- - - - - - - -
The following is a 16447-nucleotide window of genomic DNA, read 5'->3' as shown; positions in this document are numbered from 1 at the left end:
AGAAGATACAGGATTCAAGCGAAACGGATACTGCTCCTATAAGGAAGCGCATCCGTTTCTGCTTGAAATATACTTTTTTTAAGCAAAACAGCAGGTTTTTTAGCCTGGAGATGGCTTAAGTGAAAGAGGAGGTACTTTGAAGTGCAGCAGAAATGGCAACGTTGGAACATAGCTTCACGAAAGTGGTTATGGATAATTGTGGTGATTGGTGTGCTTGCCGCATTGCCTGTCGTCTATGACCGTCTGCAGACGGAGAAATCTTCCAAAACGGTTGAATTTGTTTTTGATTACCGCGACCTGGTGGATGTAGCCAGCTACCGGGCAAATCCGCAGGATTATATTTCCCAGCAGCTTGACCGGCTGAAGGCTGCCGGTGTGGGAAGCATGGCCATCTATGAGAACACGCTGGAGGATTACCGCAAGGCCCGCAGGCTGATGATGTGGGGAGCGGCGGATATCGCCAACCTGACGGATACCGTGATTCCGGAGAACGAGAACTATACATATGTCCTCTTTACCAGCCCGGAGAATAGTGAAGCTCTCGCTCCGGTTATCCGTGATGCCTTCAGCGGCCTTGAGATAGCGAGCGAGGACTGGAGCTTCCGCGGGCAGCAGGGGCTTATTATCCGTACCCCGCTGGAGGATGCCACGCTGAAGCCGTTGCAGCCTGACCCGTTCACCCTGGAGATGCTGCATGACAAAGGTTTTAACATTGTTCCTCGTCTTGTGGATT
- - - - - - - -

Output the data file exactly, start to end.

The following is a 16447-nucleotide window of genomic DNA, read 5'->3' as shown; positions in this document are numbered from 1 at the left end:
AGAAGATACAGGATTCAAGCGAAACGGATACTGCTCCTATAAGGAAGCGCATCCGTTTCTGCTTGAAATATACTTTTTTTAAGCAAAACAGCAGGTTTTTTAGCCTGGAGATGGCTTAAGTGAAAGAGGAGGTACTTTGAAGTGCAGCAGAAATGGCAACGTTGGAACATAGCTTCACGAAAGTGGTTATGGATAATTGTGGTGATTGGTGTGCTTGCCGCATTGCCTGTCGTCTATGACCGTCTGCAGACGGAGAAATCTTCCAAAACGGTTGAATTTGTTTTTGATTACCGCGACCTGGTGGATGTAGCCAGCTACCGGGCAAATCCGCAGGATTATATTTCCCAGCAGCTTGACCGGCTGAAGGCTGCCGGTGTGGGAAGCATGGCCATCTATGAGAACACGCTGGAGGATTACCGCAAGGCCCGCAGGCTGATGATGTGGGGAGCGGCGGATATCGCCAACCTGACGGATACCGTGATTCCGGAGAACGAGAACTATACATATGTCCTCTTTACCAGCCCGGAGAATAGTGAAGCTCTCGCTCCGGTTATCCGTGATGCCTTCAGCGGCCTTGAGATAGCGAGCGAGGACTGGAGCTTCCGCGGGCAGCAGGGGCTTATTATCCGTACCCCGCTGGAGGATGCCACGCTGAAGCCGTTGCAGCCTGACCCGTTCACCCTGGAGATGCTGCATGACAAAGGTTTTAACATTGTTCCTCGTCTTGTGGATT